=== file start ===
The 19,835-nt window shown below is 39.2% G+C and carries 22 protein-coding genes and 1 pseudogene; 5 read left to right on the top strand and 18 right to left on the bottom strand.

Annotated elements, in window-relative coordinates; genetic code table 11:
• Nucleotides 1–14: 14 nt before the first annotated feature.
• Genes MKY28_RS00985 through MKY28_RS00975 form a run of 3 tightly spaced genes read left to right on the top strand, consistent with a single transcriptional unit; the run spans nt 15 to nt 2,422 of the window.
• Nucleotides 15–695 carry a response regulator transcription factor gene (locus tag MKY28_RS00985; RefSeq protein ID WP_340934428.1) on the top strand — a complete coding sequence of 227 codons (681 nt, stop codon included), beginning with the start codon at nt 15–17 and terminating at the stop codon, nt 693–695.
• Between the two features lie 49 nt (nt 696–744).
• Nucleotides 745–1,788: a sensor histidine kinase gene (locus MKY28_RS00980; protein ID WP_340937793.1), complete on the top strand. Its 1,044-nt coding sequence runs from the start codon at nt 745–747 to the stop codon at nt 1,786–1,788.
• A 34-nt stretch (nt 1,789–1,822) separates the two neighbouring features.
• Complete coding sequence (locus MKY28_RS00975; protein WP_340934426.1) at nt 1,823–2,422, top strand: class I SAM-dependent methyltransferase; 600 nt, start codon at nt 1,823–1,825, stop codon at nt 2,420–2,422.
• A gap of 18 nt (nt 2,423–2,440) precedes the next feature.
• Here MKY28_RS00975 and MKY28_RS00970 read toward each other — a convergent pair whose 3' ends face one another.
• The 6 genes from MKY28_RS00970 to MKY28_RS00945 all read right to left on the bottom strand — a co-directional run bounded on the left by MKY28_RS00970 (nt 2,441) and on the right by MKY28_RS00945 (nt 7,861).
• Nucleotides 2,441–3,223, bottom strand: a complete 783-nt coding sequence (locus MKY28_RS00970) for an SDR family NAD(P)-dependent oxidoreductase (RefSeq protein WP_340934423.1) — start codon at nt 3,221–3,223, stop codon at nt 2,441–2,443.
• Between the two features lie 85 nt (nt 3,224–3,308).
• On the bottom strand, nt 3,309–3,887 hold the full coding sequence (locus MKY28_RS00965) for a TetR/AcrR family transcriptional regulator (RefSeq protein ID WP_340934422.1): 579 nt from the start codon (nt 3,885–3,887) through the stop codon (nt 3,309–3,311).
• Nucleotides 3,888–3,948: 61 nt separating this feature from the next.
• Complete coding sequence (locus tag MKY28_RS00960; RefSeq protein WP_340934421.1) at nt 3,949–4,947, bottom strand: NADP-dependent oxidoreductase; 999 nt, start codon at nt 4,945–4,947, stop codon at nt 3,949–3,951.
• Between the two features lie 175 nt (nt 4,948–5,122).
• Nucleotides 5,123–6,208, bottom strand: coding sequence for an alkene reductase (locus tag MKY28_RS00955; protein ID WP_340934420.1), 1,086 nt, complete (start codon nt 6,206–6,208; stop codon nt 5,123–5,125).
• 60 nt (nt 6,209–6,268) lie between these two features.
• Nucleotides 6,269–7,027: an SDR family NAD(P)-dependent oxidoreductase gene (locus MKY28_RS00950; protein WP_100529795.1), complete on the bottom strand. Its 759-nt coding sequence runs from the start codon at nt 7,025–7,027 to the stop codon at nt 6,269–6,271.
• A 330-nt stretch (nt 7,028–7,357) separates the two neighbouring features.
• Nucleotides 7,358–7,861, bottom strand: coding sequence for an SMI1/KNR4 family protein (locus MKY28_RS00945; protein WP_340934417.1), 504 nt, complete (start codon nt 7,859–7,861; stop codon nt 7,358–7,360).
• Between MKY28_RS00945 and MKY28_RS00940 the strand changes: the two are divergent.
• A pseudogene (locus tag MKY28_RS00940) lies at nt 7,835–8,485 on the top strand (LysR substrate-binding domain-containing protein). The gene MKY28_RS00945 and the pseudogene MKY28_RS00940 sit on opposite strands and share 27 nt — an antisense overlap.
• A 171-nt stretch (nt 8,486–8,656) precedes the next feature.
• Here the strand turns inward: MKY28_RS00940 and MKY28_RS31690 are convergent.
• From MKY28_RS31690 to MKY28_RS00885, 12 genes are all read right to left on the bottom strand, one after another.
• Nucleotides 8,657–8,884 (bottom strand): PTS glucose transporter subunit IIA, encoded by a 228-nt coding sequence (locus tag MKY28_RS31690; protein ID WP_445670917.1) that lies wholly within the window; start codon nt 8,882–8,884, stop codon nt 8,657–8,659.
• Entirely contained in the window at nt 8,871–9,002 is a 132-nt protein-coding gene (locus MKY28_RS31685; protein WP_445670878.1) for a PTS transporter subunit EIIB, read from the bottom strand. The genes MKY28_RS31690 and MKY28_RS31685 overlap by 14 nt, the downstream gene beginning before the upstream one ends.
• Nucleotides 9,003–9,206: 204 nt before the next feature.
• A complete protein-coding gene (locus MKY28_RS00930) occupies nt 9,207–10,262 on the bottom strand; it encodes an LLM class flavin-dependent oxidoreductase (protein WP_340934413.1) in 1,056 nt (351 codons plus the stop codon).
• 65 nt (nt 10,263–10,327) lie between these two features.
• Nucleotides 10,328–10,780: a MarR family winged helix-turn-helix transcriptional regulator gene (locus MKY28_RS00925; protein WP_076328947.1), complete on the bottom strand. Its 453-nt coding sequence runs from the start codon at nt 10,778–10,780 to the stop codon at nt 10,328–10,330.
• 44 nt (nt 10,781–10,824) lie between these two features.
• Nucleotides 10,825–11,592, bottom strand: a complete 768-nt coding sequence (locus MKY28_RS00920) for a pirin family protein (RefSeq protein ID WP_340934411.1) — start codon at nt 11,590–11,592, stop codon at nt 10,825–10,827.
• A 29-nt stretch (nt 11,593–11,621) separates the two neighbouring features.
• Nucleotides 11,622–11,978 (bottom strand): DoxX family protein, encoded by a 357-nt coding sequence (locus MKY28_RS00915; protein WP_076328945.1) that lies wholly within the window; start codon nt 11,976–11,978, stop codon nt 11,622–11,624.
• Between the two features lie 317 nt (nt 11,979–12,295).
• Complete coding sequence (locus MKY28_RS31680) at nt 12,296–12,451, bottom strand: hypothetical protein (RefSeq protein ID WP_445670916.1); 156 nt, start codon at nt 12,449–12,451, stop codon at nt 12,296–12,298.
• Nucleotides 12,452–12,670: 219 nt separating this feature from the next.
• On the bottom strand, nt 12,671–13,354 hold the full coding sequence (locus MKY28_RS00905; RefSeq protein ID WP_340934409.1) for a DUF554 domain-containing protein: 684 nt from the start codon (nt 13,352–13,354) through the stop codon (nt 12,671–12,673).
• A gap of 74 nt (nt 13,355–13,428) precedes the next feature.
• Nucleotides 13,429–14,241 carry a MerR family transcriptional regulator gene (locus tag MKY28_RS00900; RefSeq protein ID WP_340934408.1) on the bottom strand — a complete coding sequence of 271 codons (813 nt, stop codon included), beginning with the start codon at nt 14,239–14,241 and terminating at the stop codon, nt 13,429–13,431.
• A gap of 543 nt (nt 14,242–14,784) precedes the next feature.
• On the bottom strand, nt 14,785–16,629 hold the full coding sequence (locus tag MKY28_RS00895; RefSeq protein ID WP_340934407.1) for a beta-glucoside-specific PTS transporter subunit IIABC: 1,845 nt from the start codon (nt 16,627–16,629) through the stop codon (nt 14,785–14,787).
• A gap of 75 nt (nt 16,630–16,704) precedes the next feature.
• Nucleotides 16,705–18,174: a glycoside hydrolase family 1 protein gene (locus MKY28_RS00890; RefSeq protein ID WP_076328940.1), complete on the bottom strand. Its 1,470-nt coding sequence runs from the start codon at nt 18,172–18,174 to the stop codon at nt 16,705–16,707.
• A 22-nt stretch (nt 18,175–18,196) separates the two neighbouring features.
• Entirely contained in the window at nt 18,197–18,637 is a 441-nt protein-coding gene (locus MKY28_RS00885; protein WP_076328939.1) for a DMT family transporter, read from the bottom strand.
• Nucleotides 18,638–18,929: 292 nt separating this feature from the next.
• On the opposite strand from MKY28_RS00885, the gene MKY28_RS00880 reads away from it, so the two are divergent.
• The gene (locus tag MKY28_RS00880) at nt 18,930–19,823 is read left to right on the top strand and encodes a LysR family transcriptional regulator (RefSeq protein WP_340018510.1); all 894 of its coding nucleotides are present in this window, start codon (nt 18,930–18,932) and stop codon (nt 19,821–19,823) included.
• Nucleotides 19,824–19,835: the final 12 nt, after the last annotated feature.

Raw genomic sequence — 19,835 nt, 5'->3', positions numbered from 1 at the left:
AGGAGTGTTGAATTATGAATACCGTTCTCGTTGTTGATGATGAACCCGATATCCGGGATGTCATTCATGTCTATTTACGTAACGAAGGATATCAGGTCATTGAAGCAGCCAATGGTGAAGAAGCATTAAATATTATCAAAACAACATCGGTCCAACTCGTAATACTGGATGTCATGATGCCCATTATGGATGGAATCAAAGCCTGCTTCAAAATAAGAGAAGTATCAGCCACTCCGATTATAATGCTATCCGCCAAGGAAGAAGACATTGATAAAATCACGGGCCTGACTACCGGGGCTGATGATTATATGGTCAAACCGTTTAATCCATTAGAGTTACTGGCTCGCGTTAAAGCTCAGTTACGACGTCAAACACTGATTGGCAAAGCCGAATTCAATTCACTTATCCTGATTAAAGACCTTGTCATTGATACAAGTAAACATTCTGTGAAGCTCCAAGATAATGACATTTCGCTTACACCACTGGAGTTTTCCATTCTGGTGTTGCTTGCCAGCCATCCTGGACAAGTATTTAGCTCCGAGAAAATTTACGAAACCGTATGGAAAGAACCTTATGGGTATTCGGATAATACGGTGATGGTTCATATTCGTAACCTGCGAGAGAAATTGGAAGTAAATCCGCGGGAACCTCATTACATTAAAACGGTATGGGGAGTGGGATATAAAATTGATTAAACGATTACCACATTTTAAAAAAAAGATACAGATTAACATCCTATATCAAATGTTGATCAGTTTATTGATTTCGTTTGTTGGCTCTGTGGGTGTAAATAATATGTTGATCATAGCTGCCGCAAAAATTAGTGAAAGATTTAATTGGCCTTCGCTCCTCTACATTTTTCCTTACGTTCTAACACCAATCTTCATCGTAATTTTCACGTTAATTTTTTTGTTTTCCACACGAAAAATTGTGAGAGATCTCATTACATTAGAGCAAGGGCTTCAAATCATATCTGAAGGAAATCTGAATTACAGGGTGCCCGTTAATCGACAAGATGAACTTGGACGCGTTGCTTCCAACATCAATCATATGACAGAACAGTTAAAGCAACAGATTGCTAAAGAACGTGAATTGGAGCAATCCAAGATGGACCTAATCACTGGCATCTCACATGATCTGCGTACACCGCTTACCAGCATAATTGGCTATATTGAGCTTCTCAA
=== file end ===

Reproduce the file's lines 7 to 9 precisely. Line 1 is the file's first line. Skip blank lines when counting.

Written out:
• Nucleotides 745–1,788: a sensor histidine kinase gene (locus MKY28_RS00980; protein ID WP_340937793.1), complete on the top strand. Its 1,044-nt coding sequence runs from the start codon at nt 745–747 to the stop codon at nt 1,786–1,788.
• A 34-nt stretch (nt 1,789–1,822) separates the two neighbouring features.
• Complete coding sequence (locus MKY28_RS00975; protein WP_340934426.1) at nt 1,823–2,422, top strand: class I SAM-dependent methyltransferase; 600 nt, start codon at nt 1,823–1,825, stop codon at nt 2,420–2,422.